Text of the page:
Temple Sholom hosted its first-ever first-night Passover seder Monday night, and opened the ceremony to people of all faiths. Passover touches upon themes of hope and comfort and redemption, and I think those are universal to religious traditions and even if youre not necessarily affiliated with religious practice, it still speaks to people, said Rabbi Mitchell M. Hurvitz, who led the ceremony. Passover is ultimately a celebration of spring and hope and renewal.
The seder was co-sponsored with Christ Church Greenwich and the Sholom Center for Interfaith Learning and Fellowship, founded last July.
It was the first time the temple has hosted a first-night seder. Every year, Reverend [James] Lemlar and his wife join us for our first-night seder, so we thought it would be nice to open it up as a public seder, said Hurvitz. They were hoping for 40 people to respond, and ended up with over 120.
People in temple invited friends who arent Jewish, the rabbi said before the meal. It will be nice to share a seder, and do it in a way thats traditional but also really welcoming.
Passover celebrates the Jewish peoples flight from Egypt in the 23rd century B.C.E., as detailed in the book of Exodus. God unleashed 10 plagues on Egypt, sparing the Israelites, until the Pharaoh agreed to release the Jewish people from slavery. According to scripture, God also instructed the Hebrews to spread the blood of the paschal lamb on the two doorposts and on the beam above the door of the houses, a sign to pass over their homes during the 10th plague, the killing of the first-born sons of the Egyptians.
The Haggadah is a re-telling of the biblical story that is read at the seder table and is meant to pass on the story of liberation to children. The focus of the holiday is the seder, a dinner with family and friends in which matzoh bread and bitter herbs are eaten to symbolize the bitterness of slavery the Jewish people endured. Charoset, a sweet mixture made with chopped nuts, apples, cinnamon and red wine symbolizes the mortar used by the Jewish slaves in building in Egypt. Karpas is a vegetable other than bitter herbs that is dipped in salt water to represent tears and mark the pain of Jewish slaves. A roasted lamb bone, called Zeroah, is eaten to symbolize the Pesach sacrifice. Beitzah, a hard-boiled egg, symbolizes the festival sacrifice offered in the Temple in Jerusalem.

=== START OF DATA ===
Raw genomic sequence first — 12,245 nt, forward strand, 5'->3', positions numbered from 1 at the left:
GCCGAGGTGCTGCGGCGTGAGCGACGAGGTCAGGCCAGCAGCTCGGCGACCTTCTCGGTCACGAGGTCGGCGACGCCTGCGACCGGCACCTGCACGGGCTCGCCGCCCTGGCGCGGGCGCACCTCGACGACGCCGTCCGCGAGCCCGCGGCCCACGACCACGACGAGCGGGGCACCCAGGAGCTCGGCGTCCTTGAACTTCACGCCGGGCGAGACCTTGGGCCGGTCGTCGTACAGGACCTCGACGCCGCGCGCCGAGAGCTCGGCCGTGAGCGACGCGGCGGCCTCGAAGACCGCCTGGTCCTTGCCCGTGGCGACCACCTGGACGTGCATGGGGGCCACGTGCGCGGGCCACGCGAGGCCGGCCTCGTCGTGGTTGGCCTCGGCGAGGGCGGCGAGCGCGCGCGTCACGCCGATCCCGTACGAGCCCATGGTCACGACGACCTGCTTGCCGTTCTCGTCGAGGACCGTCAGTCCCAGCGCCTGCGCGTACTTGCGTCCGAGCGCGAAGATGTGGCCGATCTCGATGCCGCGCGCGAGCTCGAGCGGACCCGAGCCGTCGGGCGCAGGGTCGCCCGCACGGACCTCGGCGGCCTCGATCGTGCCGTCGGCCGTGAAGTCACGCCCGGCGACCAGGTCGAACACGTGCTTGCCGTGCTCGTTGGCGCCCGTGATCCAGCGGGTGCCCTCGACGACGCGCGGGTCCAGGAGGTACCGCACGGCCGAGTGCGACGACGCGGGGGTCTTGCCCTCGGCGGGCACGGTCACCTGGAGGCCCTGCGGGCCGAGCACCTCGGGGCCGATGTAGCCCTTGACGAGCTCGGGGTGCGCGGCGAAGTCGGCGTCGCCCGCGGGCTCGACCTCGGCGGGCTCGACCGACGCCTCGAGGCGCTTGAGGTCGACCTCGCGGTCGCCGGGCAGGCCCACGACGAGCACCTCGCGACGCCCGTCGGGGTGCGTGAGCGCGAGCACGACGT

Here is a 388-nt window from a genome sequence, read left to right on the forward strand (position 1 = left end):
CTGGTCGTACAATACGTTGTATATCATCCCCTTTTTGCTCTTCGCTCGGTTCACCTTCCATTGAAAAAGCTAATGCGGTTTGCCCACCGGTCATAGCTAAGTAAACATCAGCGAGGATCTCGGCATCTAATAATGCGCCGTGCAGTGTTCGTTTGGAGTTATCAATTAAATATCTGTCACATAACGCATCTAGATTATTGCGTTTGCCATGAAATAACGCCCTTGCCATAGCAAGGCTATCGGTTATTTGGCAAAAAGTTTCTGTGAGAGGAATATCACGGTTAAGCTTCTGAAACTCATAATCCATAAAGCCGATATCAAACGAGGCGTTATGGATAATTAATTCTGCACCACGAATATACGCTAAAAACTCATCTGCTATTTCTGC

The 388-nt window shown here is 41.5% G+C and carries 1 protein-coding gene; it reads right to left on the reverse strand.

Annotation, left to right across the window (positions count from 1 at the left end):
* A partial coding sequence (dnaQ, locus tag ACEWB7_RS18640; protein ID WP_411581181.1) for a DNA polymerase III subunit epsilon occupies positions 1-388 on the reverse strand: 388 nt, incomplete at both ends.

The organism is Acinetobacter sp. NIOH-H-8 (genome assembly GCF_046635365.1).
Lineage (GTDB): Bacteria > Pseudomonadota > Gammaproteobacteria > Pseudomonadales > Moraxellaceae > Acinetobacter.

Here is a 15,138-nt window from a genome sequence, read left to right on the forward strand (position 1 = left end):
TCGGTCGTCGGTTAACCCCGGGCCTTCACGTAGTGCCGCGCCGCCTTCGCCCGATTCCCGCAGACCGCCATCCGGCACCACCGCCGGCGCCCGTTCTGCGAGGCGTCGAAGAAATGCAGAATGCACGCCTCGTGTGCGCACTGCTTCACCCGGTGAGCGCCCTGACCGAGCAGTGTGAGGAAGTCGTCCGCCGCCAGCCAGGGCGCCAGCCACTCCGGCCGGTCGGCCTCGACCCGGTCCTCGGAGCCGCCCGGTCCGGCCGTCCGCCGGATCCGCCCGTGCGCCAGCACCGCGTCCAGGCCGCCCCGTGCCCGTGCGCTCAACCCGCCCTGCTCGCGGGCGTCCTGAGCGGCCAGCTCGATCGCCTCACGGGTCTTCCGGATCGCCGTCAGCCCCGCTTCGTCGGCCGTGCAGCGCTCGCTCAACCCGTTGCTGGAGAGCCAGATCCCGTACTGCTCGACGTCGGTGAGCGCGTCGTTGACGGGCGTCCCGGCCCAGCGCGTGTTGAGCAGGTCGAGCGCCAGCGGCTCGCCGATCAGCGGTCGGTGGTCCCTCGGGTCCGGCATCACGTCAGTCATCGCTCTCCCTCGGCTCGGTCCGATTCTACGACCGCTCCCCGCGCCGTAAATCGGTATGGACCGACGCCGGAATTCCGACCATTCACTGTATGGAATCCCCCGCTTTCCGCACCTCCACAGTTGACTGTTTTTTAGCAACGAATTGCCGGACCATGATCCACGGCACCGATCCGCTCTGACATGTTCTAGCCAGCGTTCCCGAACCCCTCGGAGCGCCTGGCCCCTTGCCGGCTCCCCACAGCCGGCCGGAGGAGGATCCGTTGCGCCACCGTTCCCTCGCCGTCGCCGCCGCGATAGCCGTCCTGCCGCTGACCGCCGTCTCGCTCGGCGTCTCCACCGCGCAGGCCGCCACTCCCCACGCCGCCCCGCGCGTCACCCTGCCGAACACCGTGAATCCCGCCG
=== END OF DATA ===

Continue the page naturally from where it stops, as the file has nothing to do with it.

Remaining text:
Ma Nishtana are the four questions traditionally sung during the seder, asked by the youngest child at the table. The questions begin with the introduction, Why is this night different from all nights? The first question is, Why is it that on all other nights during the year we must eat either bread or matzoh, but on this night we eat matzoh? The second question is, Why is it that on all other nights we eat all kinds of vegetables, but on this night we eat bitter herbs? The third question is, Why is it on all other nights we do not dip even once, but on this night we dip twice? The fourth question is, Why is it that on all other nights we eat either sitting or reclining, but on this night we eat in a reclining position?
In 21st century fashion, the traditional holiday has accompanying smart phone applications. Check out apps like Haggadah, a brief version of the text read at a Passover seder for $3three dollars, or iMahNishtana, an application presenting the Four Questions with flashcards and recordings for children, by iPhone. For Android users, Union Haggadah app presents a Reform version of the text, and Ma Nishtana is an app that lets users listen to the Four Questions.
I think Passover was designed to keep in mind pedagogy, so the original app was the Haggadah, said Hurvitz. Everything from then that helps children get engaged in rituals is really wonderful.
Tuesday night, Rabbi Allison Berlinger will lead a family-oriented second-night Passover seder. Temple Sholom is located at 300 East Putnam Ave. The cost for Tuesday nights seder is $50 for adults and $25 for children 12 and under. Call Josh Altman at (203) 543-7163 for more information.
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